48 years ago this week, Luke Cage walked out of hell and changed the game.
Don't believe me? It says it right there on the page 1 splash to the first issue of Luke Cage, Hero For Hire ....
Not only was Cage the first African-American superhero to headline his own comic, he also was the first hero to deliver something the Marvel Universe to that point had lacked:
Spidey had the quips, Cap had the authority, Thor the regality, Mister Fantastic the know-it-allness. But Luke Cage had the cool. He was the D-Generation X of comics. Cage exuded attitude at a time when most mainstream comic book heroes had very little edge.
Created during the height of the Blaxploitation era, Cage was saddled with some dialogue and situations that, thanks to the gift of hindsight, are painfully misguided. If you re-read some of the early Hero For Hire issues, it is clear that Luke's dialogue was written by well-meaning white comic book writers — such as comics legend Archie Goodwin — who had no idea how an actual black man in Harlem talked. But the words in those comics couldn't deter from the visual aesthetic of the character that artists, especially the criminally underrated Billy Graham, put forth on the page.
In every Luke Cage comic, he was the coolest guy in the room. He walked with purpose. He acted without hesitation or fear. Is there another Marvel hero from that era who would've had the stones to fly to Latveria to take on Doctor Doom ... for a $200 past-due notice? I don't think so.
I know that sequence is one of the most popular comic book memes, and a very polarizing one. Read this story by Evan Narcisse for a deeper dive into why this scene is problematic for the way it portrays the black hero from Harlem against the aristocratic ruler from a European country. For me, what I've always loved about that scene is that it showed that Cage may have been a hero for hire, but he was nobody's punk. And he was a man of his word who demanded others keep theirs.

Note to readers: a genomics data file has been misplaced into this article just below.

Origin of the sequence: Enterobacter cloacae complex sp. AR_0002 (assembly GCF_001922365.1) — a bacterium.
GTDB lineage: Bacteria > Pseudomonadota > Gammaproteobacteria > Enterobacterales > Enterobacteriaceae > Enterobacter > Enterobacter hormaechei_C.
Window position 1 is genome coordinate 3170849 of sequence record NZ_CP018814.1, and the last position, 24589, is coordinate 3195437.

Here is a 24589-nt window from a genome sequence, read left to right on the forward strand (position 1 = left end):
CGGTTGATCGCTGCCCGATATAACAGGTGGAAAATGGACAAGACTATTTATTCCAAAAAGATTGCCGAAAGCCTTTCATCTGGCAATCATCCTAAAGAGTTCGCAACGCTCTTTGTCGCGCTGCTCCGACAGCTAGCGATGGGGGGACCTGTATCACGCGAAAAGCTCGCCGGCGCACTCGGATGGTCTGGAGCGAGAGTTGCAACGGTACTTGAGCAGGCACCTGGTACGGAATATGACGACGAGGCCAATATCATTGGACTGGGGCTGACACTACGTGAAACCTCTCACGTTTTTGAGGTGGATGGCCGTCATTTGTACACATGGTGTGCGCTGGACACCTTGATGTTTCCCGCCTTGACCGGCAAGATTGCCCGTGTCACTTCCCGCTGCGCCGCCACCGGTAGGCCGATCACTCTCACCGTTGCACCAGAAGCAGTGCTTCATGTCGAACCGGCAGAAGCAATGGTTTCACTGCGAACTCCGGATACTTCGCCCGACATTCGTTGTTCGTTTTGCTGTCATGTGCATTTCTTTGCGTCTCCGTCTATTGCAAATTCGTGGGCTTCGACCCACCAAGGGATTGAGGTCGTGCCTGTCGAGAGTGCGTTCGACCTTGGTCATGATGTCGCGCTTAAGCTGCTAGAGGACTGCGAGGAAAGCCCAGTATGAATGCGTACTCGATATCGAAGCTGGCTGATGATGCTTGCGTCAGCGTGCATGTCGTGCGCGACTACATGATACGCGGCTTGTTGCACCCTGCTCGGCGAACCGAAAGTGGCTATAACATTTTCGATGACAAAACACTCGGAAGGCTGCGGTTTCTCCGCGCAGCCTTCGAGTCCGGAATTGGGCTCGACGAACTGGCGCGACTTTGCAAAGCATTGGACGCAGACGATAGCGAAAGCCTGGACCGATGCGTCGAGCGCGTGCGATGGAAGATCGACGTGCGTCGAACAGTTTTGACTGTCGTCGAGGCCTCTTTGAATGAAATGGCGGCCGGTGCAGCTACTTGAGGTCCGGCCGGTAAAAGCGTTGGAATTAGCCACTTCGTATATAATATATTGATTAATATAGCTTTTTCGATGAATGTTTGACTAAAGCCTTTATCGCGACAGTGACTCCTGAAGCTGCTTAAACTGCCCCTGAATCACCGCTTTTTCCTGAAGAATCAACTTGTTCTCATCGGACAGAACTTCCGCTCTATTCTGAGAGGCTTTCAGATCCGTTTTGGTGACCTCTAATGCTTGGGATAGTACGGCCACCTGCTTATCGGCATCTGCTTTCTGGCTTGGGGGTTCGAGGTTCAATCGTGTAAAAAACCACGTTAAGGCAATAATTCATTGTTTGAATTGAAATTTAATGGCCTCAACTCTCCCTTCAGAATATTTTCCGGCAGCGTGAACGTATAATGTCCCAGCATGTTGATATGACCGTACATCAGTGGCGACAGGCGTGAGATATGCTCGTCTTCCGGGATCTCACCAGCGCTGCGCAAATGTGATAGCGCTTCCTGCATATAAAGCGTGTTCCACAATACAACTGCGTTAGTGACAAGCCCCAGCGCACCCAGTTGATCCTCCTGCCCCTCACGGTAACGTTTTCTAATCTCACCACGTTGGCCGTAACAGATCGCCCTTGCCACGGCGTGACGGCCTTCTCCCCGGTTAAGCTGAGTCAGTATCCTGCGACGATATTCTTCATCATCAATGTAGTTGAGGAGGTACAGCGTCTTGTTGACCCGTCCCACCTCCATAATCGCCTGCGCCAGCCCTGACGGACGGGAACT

I was a huge fan of Power Man & Iron Fist as a young reader, not only because the two title characters had great outfits but for being the best depiction of friendship in comics. Their dynamic was perfect, thanks to storytellers like Chris Claremont, John Byrne, Mary Jo Duffy and Kerry Gammill. In the waning days of PM/IF, writer Christopher Priest, then known as Jim Owsley, intentionally did away with the forced street slang in favor of dialogue that better reflected Luke's intelligence and sophisticated.
While he came back in the '90s in the (mercifully) brief solo series, Cage, it was the early aughts when the revival of Luke Cage truly began. Brian Michael Bendis recognized instantly the potential of the character and made him a key figure in Alias. Bendis turned Luke and Jessica Jones into one of the best couples in Marvel history.
But it was turning him into an Avenger that really made him into a cornerstone of the Marvel U. He was a legit badass, one of the team leaders and also someone who gave the group the most grounded presence it ever had. New Avengers #17 features one of the greatest Luke Cage moments ever. These two pages right here capture what makes him awesome, without a single punch thrown.
As Luke explained to a television news reporter, he wanted the New Avengers to do 'impact superhero work' beyond saving the world. He wanted to make a difference in the places that too often get overlooked. It's a perfect encapsulation of Cage's philosophy as a hero:
Saving the world is great, but you have to save the neighborhood, too.
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The views and opinions expressed in this article are the author's and do not necessarily reflect those of SYFY WIRE, SYFY, or NBCUniversal.